William Bennett, former anti-drug policy chief, told President Bush Thursday that he cannot serve as chairman of the Republican National Committee because of "personal and professional obligations," the White House announced.

In a letter to Bush, released by the White House, Bennett told the president he would be unable to serve, mainly because of a previous contract obligation to write two books."I have now determined, with the deepest reluctance, that I cannot serve as both chairman of the Republican National Committee and fulfill these responsibilities," Bennett said in the letter.

Bennett, who resigned recently as the director of the administration's anti-drug office, was selected by Bush for the party post to replace Lee Atwater, who is suffering from a brain tumor. Bennett's name was to be submitted to the RNC for ratification next month.

Before the surprise offer, Bennett said he was resigning from the Office of Drug Policy Control after nine years of public service, including a stint as education secretary, to return to private life.

In informing Bush that he could not accept the RNC job, Bennett cited "a long-standing contractual commitment" to Simon and Schuster to write two books. "They have recently advised, understandably, that they cannot extend my commitment to them for yet another two years," Bennett said.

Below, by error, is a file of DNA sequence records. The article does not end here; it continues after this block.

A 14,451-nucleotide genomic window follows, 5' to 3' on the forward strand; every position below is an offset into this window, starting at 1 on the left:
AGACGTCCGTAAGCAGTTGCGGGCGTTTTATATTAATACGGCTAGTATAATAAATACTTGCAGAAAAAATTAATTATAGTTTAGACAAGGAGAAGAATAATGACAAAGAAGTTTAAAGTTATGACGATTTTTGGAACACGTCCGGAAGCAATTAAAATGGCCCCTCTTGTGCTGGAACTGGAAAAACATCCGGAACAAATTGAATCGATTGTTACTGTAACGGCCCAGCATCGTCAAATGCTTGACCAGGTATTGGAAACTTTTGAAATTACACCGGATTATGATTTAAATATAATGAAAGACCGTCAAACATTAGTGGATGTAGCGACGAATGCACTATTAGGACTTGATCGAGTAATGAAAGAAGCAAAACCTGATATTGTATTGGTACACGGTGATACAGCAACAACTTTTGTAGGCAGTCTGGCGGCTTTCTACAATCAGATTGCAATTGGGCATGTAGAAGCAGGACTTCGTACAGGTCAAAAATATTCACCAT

The outspoken conservative also said he had been advised by his attorneys that federal ethics laws could "limit substantially my involvement in private sector activities" while holding the RNC job for the first year.

"I would not want this to create an appearance of impropriety," he told Bush. Administration officials offered no immediate replacement for the party post, which had been held by the highly effective Atwater until his illness. Under the arrangement with Bennett, Atwater was to retain a role in the party leadership.

Bennett, accompanied by White House Chief of Staff John Sununu, met with reporters outside the West Wing immediately after the announcement.

Bennett said he consulted with three lawyers before making his decision: White House counsel Boyden Gray; Robert Barnett; and his brother, Robert Bennett, counsel for the Senate Ethics Committee. "Each pointed out the need for caution," Bennett said. "It's a gray area . . . questions would be raised."

He said that his brother "was the most emphatic" about taking the RNC job and that he had first been given a "green light from Gray and it turned to yellow and red" on a second reading. "The federal ethics laws are not to be messed with," he said.